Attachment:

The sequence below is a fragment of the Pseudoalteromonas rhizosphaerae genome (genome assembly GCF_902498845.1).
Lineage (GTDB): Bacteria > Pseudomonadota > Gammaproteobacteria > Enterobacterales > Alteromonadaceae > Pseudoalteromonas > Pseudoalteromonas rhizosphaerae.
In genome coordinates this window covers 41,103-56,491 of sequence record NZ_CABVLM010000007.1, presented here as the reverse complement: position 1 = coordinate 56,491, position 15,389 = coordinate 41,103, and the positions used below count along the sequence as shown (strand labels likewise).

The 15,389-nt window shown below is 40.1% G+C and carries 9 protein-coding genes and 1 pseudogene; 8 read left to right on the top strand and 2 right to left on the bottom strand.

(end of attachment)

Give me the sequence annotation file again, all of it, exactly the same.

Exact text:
The sequence below is a fragment of the Pseudoalteromonas rhizosphaerae genome (genome assembly GCF_902498845.1).
Lineage (GTDB): Bacteria > Pseudomonadota > Gammaproteobacteria > Enterobacterales > Alteromonadaceae > Pseudoalteromonas > Pseudoalteromonas rhizosphaerae.
In genome coordinates this window covers 41,103-56,491 of sequence record NZ_CABVLM010000007.1, presented here as the reverse complement: position 1 = coordinate 56,491, position 15,389 = coordinate 41,103, and the positions used below count along the sequence as shown (strand labels likewise).

The 15,389-nt window shown below is 40.1% G+C and carries 9 protein-coding genes and 1 pseudogene; 8 read left to right on the top strand and 2 right to left on the bottom strand.